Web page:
Functional safety features in pneumatic machines and systems are critical in reducing the risk of injury without impacting operational efficiency and productivity. Designers of functionally safe pneumatic systems have put in fail-safe mechanisms to detect potentially dangerous conditions and to activate a protective or corrective device, such as a pneumatic rod lock, that will prevent or reduce consequences of a hazardous event.
A pneumatic cylinder stopping method should always include redundancy, such as a mechanical lock, should there be a component failure in the circuit. Pressure trapped within a pneumatic circuit is a potential safety hazard, so the circuit design must account for the controlled release of trapped energy. This trapped energy could create unplanned motion, expulsion of piston rods or sequence mis-mating that could result in damage or a hazard.
It is imperative system designers use a safe methodology like ISO 13849-1 or EN/IEC 62061.
According to the International Electrotechnical Commission (IEC) the IEC 62061 standard specifies requirements and makes recommendations for the design, integration and validation of safety-related electrical, electronic and programmable electronic control systems (SRECS) for machines. Meanwhile, the International Standards Organization (ISO) EN/ISO 13849-1:2005 standard provides safety requirements and guidance on the principles for the design and integration of safety-related parts of control systems (SRP/CS) — including the design of software. For these parts of SRP/CS, it specifies characteristics that include the performance level required for carrying out safety functions. It applies to SRP/CS for high demand and continuous mode, regardless of the type of technology and energy used (such as electrical, hydraulic, pneumatic, or mechanical) for all kinds of machinery.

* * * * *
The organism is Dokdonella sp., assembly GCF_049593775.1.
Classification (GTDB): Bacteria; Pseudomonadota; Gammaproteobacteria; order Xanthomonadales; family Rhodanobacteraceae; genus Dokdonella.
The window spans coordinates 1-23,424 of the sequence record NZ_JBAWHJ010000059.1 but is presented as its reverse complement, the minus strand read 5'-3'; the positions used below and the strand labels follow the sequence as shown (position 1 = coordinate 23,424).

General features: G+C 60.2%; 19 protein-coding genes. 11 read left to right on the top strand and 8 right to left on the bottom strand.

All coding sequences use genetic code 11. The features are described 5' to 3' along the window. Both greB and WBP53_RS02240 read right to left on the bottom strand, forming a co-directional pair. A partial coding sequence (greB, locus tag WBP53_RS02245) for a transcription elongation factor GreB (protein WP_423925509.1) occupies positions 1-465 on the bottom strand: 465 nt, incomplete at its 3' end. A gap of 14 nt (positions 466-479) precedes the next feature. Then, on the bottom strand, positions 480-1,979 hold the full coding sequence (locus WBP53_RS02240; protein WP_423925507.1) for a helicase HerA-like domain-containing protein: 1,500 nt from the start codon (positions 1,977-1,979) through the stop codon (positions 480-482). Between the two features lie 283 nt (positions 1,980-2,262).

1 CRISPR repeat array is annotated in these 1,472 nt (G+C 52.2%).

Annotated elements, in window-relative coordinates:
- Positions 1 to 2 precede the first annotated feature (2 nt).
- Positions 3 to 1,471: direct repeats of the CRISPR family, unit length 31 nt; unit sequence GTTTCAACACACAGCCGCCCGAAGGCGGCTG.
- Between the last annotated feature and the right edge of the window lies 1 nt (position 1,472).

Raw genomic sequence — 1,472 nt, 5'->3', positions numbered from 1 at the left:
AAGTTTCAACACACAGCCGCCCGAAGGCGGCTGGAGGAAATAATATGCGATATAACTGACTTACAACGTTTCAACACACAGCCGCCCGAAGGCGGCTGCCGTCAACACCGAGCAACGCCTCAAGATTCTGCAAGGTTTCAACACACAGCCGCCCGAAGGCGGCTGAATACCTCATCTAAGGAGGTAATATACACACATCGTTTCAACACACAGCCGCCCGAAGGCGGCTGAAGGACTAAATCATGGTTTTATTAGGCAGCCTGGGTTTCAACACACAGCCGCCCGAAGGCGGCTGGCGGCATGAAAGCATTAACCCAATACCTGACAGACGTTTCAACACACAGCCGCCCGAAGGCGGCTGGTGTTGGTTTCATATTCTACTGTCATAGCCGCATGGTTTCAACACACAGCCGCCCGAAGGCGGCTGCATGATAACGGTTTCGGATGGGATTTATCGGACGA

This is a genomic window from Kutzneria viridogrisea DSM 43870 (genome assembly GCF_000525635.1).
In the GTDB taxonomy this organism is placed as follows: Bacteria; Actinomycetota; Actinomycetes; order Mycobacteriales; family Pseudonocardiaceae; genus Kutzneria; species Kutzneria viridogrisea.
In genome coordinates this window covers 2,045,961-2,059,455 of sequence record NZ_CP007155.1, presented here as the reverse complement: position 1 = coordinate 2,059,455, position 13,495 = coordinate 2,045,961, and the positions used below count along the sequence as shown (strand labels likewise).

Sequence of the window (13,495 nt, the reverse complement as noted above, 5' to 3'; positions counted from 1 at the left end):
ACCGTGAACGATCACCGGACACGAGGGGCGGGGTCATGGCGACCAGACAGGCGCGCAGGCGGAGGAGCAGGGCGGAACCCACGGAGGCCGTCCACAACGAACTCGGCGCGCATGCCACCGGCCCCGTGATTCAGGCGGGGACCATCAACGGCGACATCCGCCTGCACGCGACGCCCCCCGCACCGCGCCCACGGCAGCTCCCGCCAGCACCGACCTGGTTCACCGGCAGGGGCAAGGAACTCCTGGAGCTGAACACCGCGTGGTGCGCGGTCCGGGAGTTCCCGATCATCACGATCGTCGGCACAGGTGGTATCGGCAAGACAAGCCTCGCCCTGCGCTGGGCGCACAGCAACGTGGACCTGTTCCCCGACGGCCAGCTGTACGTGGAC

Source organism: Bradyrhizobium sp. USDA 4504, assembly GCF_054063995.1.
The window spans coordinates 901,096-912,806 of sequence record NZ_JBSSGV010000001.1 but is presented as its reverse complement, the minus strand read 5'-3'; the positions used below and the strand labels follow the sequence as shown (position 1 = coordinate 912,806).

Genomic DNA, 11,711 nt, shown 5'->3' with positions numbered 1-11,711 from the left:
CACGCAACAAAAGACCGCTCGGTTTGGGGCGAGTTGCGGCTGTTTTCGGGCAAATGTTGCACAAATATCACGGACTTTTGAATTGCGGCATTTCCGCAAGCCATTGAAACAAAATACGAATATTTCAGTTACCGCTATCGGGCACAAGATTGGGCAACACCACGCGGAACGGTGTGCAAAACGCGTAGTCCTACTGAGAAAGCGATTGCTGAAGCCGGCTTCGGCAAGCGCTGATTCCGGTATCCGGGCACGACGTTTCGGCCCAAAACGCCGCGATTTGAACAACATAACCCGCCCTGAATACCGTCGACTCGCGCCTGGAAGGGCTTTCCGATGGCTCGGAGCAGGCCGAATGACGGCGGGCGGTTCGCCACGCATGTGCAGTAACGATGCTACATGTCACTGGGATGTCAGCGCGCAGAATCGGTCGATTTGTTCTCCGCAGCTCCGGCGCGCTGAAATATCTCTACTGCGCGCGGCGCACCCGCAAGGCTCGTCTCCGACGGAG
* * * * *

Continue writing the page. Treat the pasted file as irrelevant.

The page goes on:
For more on these standards, visit our sister site, motioncontroltips.com.
Most functional safety certified linear brakes for pneumatic rod cylinders employ spring-set pneumatically released friction action. Here the friction surfaces clamp (via a friction element called a clamping collar) the assembly’s linear rod for safe holding or emergency stopping. As with brakes for motor-based linear motion, some of these linear brakes achieve higher functional-safety ratings by integrating one or two magnetic proximity sensors. An additional benefit to these brakes is how the linear brake uses the same disengagement power source (that of pneumatics) as the rod actuator… allowing use of similar components. What’s more, linear brakes in cylinder-mount configurations let OEMs set up the axis to let one common controller execute commands over both components.
Pneumatic rod locks from Nexen have been developed for locking and holding on the shaft of an air cylinder or guide rod. These spring-engaged, air-released units are designed to hold in a safe position by default. Brakes are intended for static holding applications and Emergency Stop situations.
They use a series of equally spaced compression springs to provide the rod lock actuating force. Dozens of ball bearings separate a split, tapered collar and piston. The piston travels up the ramp on the collar under the spring force and causes the split collar to constrict on the rod. Air pressure applied to the opposite side of the piston compresses the springs to release the grip on the road.
Select models have a manual release feature to disengage the rod lock without air pressure. The mechanism is cam operated, turned with a wrench and is a default-to-lock function. As long as a force is applied to the wrench, the road lock is disengaged. With no force applied, the rod lock defaults to the engaged position.